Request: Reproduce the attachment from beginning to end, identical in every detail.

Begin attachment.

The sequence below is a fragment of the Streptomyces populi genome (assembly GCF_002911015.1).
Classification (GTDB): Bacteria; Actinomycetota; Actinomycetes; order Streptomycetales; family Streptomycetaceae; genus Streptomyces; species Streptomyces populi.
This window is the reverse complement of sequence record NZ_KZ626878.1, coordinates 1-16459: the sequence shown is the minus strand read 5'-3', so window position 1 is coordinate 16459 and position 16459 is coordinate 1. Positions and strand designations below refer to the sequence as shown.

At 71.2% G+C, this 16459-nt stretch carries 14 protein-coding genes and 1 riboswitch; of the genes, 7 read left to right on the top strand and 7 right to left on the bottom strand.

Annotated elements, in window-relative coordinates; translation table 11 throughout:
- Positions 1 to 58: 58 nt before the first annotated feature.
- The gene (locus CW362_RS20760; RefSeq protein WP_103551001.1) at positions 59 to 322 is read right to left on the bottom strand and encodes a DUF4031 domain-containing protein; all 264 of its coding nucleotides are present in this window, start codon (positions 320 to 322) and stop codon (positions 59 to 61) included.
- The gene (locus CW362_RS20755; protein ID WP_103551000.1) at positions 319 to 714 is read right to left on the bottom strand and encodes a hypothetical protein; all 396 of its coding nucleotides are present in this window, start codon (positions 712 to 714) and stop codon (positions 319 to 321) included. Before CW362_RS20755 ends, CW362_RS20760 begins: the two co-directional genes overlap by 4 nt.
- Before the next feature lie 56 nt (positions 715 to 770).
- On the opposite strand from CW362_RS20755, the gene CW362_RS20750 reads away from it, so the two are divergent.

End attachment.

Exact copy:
The sequence below is a fragment of the Streptomyces populi genome (assembly GCF_002911015.1).
Classification (GTDB): Bacteria; Actinomycetota; Actinomycetes; order Streptomycetales; family Streptomycetaceae; genus Streptomyces; species Streptomyces populi.
This window is the reverse complement of sequence record NZ_KZ626878.1, coordinates 1-16459: the sequence shown is the minus strand read 5'-3', so window position 1 is coordinate 16459 and position 16459 is coordinate 1. Positions and strand designations below refer to the sequence as shown.

At 71.2% G+C, this 16459-nt stretch carries 14 protein-coding genes and 1 riboswitch; of the genes, 7 read left to right on the top strand and 7 right to left on the bottom strand.

Annotated elements, in window-relative coordinates; translation table 11 throughout:
- Positions 1 to 58: 58 nt before the first annotated feature.
- The gene (locus CW362_RS20760; RefSeq protein WP_103551001.1) at positions 59 to 322 is read right to left on the bottom strand and encodes a DUF4031 domain-containing protein; all 264 of its coding nucleotides are present in this window, start codon (positions 320 to 322) and stop codon (positions 59 to 61) included.
- The gene (locus CW362_RS20755; protein ID WP_103551000.1) at positions 319 to 714 is read right to left on the bottom strand and encodes a hypothetical protein; all 396 of its coding nucleotides are present in this window, start codon (positions 712 to 714) and stop codon (positions 319 to 321) included. Before CW362_RS20755 ends, CW362_RS20760 begins: the two co-directional genes overlap by 4 nt.
- Before the next feature lie 56 nt (positions 715 to 770).
- On the opposite strand from CW362_RS20755, the gene CW362_RS20750 reads away from it, so the two are divergent.